We are easily impressed by high-powered professionals and effective productivity hacks, but think about our productive God for a moment. The God who created the entire universe in less than a week and daily sustains the galaxies knows productivity. Whatever God plans, he accomplishes, and He does so with perfect economy. Your immensely powerful God is perfectly productive.
This is the God who delights to work in and through your weakness.
What you may view as the golden years of productivity may not have been as productive as you thought. And those circumstances today that wreck your schedule may be the most truly productive circumstances yet. In fact, God may be using that gear-grinding interruption not just to change events, but to change you!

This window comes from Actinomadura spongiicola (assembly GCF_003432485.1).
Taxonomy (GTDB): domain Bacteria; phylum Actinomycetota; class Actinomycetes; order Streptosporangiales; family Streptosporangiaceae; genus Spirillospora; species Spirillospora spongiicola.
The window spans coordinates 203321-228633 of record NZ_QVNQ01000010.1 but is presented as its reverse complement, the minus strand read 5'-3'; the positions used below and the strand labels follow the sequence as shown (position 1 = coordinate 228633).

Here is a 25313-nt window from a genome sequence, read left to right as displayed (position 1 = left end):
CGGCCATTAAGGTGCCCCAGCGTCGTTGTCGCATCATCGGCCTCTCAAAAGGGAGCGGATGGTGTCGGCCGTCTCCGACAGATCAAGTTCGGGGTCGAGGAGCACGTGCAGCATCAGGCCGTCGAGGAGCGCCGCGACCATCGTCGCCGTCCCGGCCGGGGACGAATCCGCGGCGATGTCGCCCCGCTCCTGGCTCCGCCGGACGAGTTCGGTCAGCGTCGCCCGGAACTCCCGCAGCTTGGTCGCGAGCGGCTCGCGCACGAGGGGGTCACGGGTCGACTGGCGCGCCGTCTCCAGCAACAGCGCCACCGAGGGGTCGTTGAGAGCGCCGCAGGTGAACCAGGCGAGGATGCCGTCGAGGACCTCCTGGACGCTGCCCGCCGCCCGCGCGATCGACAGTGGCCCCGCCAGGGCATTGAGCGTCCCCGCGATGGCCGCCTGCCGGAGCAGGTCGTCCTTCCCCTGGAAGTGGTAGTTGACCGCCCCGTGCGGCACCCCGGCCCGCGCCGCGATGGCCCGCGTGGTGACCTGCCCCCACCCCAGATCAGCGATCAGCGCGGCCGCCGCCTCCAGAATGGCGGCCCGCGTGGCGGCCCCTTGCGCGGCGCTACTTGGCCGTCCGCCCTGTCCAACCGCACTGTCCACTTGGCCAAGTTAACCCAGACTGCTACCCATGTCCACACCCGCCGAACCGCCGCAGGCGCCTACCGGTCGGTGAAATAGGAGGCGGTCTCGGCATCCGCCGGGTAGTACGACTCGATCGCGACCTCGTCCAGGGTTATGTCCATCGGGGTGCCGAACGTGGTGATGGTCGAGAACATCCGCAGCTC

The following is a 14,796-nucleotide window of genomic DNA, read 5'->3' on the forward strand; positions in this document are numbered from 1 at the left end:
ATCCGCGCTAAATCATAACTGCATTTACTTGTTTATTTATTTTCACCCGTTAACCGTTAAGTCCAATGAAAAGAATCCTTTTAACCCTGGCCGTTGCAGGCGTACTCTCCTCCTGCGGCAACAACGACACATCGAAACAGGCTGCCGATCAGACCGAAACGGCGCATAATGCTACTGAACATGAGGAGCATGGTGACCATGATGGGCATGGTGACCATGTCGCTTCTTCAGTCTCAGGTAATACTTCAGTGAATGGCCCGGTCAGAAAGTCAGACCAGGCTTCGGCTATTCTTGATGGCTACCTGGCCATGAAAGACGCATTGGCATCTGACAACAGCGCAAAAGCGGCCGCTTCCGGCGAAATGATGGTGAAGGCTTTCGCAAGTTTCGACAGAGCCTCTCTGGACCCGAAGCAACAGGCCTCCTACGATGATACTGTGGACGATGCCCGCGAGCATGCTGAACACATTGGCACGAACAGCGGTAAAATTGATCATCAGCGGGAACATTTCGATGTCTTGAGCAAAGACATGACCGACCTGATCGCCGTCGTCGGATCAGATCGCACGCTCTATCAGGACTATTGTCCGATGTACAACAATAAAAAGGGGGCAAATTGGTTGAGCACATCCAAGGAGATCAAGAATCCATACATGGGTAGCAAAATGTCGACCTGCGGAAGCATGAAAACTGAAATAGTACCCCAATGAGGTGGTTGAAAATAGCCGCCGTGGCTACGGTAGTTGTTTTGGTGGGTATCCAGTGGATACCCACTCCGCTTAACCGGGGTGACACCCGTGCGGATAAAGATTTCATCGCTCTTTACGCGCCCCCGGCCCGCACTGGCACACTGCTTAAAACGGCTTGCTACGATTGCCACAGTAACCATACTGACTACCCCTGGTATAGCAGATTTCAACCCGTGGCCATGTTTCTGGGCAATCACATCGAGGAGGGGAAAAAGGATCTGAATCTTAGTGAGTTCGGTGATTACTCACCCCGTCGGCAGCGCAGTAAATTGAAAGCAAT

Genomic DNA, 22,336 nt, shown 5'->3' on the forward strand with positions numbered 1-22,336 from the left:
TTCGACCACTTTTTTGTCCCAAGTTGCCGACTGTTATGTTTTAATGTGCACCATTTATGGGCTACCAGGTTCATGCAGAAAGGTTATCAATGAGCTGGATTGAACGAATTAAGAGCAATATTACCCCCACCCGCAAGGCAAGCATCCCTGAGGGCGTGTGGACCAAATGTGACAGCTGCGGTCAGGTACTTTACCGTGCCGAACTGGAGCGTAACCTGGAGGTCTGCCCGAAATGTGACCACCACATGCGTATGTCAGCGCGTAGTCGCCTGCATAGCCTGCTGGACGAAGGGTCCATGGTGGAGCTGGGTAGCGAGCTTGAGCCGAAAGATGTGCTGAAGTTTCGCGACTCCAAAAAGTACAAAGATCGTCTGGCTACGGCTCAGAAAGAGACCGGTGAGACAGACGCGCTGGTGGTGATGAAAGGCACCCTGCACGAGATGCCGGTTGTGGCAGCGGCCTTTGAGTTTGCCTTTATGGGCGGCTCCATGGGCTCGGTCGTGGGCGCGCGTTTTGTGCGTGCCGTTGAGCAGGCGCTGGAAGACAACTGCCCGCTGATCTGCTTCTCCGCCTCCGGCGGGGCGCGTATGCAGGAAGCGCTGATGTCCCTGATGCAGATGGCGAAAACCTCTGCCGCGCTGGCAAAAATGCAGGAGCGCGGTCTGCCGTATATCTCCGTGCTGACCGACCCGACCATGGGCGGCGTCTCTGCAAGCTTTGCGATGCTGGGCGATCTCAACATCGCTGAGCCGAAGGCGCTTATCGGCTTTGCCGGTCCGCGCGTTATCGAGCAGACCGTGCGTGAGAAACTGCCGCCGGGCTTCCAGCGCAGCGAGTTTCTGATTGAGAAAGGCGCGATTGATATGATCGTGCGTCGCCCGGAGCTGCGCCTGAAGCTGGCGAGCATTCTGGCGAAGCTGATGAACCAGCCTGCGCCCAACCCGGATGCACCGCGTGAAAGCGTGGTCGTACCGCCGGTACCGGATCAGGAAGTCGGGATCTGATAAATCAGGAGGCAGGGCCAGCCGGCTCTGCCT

In other words, the weakness inherent in family life is the very way in which God is accomplishing His infinite purposes.
If we’re honest, this truth may call for a realignment of our ambitions and workflow. Here are a few steps you can take to pursue true productivity.
1. Identify God’s Purpose
By human standards, the builders of the Tower of Babel in Genesis 11 were approaching the pinnacle of human achievement. God, however, was not impressed. For all their success, they were missing the very purpose for which they were created (see Genesis 1:27–28; 9:6–7).
In terms of human productivity, they were succeeding; in terms of divine purpose, they were failing.
Is it possible that you, like the tower builders, are pursuing the wrong ambitions? These ambitions could include pursuits like . . .
- Building wealth
- Excelling at a hobby
- Keeping a clean house, a manicured yard, or an organized garage
- Becoming recognized and respected